Time filter

Source Type

Plano, TX, United States

Lee S.,Nagoya Institute of Technology | Kasuga T.,Nagoya Institute of Technology | Kato K.,Advanced Integration Technology
Nippon Seramikkusu Kyokai Gakujutsu Ronbunshi/Journal of the Ceramic Society of Japan | Year: 2010

Biological safety of Y2O3 nanoparticles was investigated in vitro using mouse osteoblast-like cells (MC3T3-E1). The cell numbers after culture showed that smaller particles (0.03 μm) and higher concentration of Y2O3 particles had the highest cytotoxicity for MC3T3-E1 cells in comparison to larger particles (1 and 0.4 μm) and lower concentration, respectively. The development of actin filament and cell proliferation were found to be inhibited in the medium containing Y2O3 nanoparticles. Compared to the control, cells in the medium containing Y2O3 nanoparticles were smaller and had few actin filaments, indicating atrophy of the cells. Apoptosis was also observed in the medium containing 0.03μm sized Y2O3 particles. © 2010 The Ceramic Society of Japan.

Liu J.,Advanced Integration Technology | Liu J.,Chinese University of Hong Kong | David Simpson M.,University of Southampton | Yan J.,Chinese University of Hong Kong | Allen R.,University of Southampton
Physiological Measurement | Year: 2010

Cerebral autoregulation has been studied by linear filter systems, with arterial blood pressure (ABP) as the input and cerebral blood flow velocity (CBFV-from transcranial Doppler Ultrasound) as the output. The current work extends this by using adaptive filters to investigate the dynamics of time-varying cerebral autoregulation during step-wise changes in arterial PaCO2. Cerebral autoregulation was transiently impaired in 11 normal adult volunteers, by switching inspiratory air to a CO2/air mixture (5% CO2, 30% O2 and 65% N2) for approximately 2 min and then back to the ambient air, causing stepwise changes in end-tidal CO2 (EtCO2). Simultaneously, ABP and CBFV were recorded continuously. Simulated data corresponding to the same protocol were also generated using an established physiological model, in order to refine the signal analysis methods. Autoregulation was quantified by the time-varying phase lead, estimated from the adaptive filter model. The adaptive filter was able to follow rapid changes in autoregulation, as was confirmed in the simulated data. In the recorded signals, there was a slow decrease in autoregulatory function following the step-wise increase in PaCO2 (but this did not reach a steady state within approximately 2 min of recording), with a more rapid change in autoregulation on return to normocapnia. Adaptive filter modelling was thus able to demonstrate time-varying autoregulation. It was further noted that impairment and recovery of autoregulation during transient increases in EtCO2 occur in an asymmetric manner, which should be taken into account when designing experimental protocols for the study of autoregulation. © 2010 Institute of Physics and Engineering in Medicine.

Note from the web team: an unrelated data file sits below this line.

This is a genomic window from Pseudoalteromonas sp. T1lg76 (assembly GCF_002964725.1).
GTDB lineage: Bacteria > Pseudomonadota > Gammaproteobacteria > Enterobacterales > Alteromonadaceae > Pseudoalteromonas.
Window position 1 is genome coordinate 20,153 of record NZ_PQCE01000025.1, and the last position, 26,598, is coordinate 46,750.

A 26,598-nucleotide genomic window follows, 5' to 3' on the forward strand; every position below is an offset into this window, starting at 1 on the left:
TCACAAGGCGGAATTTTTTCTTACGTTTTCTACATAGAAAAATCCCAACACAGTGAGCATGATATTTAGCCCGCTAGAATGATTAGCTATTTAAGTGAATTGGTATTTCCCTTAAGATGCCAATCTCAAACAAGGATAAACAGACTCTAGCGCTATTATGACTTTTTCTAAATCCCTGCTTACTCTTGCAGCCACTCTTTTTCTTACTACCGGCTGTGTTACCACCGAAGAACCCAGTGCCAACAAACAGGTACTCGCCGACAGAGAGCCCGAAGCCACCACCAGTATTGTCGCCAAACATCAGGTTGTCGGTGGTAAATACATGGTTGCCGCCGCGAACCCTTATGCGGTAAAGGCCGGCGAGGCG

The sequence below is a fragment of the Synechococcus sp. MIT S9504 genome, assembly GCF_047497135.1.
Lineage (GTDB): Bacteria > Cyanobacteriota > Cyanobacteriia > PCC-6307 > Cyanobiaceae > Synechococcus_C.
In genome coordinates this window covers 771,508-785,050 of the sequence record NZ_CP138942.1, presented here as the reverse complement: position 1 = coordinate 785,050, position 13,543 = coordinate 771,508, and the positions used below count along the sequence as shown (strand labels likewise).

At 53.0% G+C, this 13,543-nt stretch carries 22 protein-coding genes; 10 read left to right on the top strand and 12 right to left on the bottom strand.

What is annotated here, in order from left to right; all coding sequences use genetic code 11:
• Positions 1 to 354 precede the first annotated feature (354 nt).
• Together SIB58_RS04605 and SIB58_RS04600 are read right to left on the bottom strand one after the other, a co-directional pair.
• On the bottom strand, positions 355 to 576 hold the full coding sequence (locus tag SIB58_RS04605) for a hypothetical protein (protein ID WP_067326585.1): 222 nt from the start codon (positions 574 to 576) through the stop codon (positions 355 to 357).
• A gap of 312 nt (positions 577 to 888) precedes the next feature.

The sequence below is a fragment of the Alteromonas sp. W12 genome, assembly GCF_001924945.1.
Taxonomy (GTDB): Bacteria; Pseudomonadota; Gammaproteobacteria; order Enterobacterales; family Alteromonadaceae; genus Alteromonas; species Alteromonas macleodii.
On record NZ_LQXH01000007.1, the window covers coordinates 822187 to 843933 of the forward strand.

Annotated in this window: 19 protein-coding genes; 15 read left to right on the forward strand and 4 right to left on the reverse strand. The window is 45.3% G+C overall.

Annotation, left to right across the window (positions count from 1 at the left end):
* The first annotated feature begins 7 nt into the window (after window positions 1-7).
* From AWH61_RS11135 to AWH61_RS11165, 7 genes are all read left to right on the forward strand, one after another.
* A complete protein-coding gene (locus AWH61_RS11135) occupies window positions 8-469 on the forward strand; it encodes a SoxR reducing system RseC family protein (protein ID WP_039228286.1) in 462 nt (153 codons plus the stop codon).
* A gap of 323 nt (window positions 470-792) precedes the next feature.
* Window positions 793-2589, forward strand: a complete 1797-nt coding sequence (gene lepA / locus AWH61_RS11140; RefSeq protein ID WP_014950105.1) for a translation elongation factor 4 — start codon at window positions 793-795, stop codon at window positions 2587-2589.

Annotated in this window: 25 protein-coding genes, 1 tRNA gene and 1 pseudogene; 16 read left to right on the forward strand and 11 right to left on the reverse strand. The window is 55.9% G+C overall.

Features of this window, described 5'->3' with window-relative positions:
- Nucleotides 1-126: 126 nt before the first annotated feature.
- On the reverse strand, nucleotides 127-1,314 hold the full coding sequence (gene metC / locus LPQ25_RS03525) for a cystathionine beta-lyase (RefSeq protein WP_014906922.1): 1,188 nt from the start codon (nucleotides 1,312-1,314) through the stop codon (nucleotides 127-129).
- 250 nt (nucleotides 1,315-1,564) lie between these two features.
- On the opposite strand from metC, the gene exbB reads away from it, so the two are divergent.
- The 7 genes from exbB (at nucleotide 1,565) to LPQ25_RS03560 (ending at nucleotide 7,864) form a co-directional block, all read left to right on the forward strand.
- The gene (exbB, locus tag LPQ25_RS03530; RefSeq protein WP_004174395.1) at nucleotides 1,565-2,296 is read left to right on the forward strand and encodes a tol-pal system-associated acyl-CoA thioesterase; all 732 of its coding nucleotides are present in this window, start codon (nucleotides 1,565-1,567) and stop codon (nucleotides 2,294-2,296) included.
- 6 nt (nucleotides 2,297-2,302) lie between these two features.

Shao L.,University of Sheffield | Shao L.,Advanced Integration Technology | Mattivi R.,University of Trento
CIVR 2010 - 2010 ACM International Conference on Image and Video Retrieval | Year: 2010